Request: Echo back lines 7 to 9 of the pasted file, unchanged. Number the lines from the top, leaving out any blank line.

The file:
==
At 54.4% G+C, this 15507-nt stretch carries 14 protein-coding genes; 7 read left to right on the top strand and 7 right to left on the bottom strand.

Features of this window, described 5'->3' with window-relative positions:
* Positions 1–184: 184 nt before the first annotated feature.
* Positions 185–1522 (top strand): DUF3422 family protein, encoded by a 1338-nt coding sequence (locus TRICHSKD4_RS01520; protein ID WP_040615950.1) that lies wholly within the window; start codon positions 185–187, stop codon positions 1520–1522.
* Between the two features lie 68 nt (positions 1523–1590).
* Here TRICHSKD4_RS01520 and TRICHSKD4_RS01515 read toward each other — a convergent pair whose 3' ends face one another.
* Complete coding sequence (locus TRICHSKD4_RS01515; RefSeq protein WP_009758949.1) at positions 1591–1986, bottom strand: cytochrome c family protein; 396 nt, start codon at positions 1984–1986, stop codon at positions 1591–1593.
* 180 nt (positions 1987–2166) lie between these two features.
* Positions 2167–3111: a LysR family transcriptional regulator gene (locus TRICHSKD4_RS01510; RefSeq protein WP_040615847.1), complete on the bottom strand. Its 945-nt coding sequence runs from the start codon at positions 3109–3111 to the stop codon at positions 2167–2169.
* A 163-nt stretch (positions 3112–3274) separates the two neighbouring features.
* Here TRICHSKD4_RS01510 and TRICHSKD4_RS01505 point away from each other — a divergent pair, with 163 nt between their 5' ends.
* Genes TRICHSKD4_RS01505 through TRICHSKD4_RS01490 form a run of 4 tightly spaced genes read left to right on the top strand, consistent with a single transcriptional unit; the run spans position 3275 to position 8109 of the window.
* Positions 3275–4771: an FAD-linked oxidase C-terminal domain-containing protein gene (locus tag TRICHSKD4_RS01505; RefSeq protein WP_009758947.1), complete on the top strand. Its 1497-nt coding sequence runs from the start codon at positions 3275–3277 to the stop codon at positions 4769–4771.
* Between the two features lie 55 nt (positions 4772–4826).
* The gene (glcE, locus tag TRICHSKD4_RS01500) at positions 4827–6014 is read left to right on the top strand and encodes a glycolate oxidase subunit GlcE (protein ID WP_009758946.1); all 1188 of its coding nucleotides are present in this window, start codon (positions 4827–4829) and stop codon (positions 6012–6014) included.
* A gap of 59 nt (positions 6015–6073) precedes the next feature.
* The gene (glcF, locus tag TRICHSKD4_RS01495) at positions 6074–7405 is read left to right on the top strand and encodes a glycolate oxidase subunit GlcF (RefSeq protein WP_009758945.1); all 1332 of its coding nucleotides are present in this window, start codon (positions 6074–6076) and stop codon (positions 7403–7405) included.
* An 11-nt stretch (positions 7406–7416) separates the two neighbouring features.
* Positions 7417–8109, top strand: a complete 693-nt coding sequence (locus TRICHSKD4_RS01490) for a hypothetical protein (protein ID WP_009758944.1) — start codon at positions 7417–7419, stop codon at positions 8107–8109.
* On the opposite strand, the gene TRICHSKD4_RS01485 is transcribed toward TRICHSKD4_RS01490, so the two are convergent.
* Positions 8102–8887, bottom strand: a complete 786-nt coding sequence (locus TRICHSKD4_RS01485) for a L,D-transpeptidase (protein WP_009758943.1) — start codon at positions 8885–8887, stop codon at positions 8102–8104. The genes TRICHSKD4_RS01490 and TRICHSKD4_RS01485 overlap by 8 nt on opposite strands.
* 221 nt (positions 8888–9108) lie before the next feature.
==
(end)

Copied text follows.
* Complete coding sequence (locus TRICHSKD4_RS01515; RefSeq protein WP_009758949.1) at positions 1591–1986, bottom strand: cytochrome c family protein; 396 nt, start codon at positions 1984–1986, stop codon at positions 1591–1593.
* 180 nt (positions 1987–2166) lie between these two features.
* Positions 2167–3111: a LysR family transcriptional regulator gene (locus TRICHSKD4_RS01510; RefSeq protein WP_040615847.1), complete on the bottom strand. Its 945-nt coding sequence runs from the start codon at positions 3109–3111 to the stop codon at positions 2167–2169.